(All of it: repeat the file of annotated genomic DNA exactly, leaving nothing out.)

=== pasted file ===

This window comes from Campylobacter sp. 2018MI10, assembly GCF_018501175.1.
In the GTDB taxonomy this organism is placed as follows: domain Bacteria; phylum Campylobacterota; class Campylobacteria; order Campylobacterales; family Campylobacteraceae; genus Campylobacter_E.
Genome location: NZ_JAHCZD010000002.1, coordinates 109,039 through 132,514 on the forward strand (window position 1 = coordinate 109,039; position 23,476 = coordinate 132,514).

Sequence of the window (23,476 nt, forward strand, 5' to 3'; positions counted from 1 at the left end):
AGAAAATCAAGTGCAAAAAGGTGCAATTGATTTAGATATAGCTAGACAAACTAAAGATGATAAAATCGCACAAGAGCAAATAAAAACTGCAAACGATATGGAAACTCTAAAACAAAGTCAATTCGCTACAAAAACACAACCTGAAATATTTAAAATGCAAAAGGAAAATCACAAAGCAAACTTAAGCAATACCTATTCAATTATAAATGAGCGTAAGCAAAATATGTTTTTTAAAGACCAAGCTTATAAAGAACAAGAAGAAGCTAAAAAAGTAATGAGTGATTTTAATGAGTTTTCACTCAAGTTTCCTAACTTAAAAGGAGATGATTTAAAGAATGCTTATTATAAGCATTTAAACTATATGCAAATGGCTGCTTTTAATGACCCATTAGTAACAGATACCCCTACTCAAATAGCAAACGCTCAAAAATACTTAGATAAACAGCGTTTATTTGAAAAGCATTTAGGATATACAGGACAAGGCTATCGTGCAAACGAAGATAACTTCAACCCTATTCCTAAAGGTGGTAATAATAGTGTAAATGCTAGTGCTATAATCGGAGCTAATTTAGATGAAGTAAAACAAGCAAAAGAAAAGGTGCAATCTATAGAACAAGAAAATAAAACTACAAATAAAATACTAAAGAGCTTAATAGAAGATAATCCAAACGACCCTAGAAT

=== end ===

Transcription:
This window comes from Campylobacter sp. 2018MI10, assembly GCF_018501175.1.
In the GTDB taxonomy this organism is placed as follows: domain Bacteria; phylum Campylobacterota; class Campylobacteria; order Campylobacterales; family Campylobacteraceae; genus Campylobacter_E.
Genome location: NZ_JAHCZD010000002.1, coordinates 109,039 through 132,514 on the forward strand (window position 1 = coordinate 109,039; position 23,476 = coordinate 132,514).

Sequence of the window (23,476 nt, forward strand, 5' to 3'; positions counted from 1 at the left end):
AGAAAATCAAGTGCAAAAAGGTGCAATTGATTTAGATATAGCTAGACAAACTAAAGATGATAAAATCGCACAAGAGCAAATAAAAACTGCAAACGATATGGAAACTCTAAAACAAAGTCAATTCGCTACAAAAACACAACCTGAAATATTTAAAATGCAAAAGGAAAATCACAAAGCAAACTTAAGCAATACCTATTCAATTATAAATGAGCGTAAGCAAAATATGTTTTTTAAAGACCAAGCTTATAAAGAACAAGAAGAAGCTAAAAAAGTAATGAGTGATTTTAATGAGTTTTCACTCAAGTTTCCTAACTTAAAAGGAGATGATTTAAAGAATGCTTATTATAAGCATTTAAACTATATGCAAATGGCTGCTTTTAATGACCCATTAGTAACAGATACCCCTACTCAAATAGCAAACGCTCAAAAATACTTAGATAAACAGCGTTTATTTGAAAAGCATTTAGGATATACAGGACAAGGCTATCGTGCAAACGAAGATAACTTCAACCCTATTCCTAAAGGTGGTAATAATAGTGTAAATGCTAGTGCTATAATCGGAGCTAATTTAGATGAAGTAAAACAAGCAAAAGAAAAGGTGCAATCTATAGAACAAGAAAATAAAACTACAAATAAAATACTAAAGAGCTTAATAGAAGATAATCCAAACGACCCTAGAAT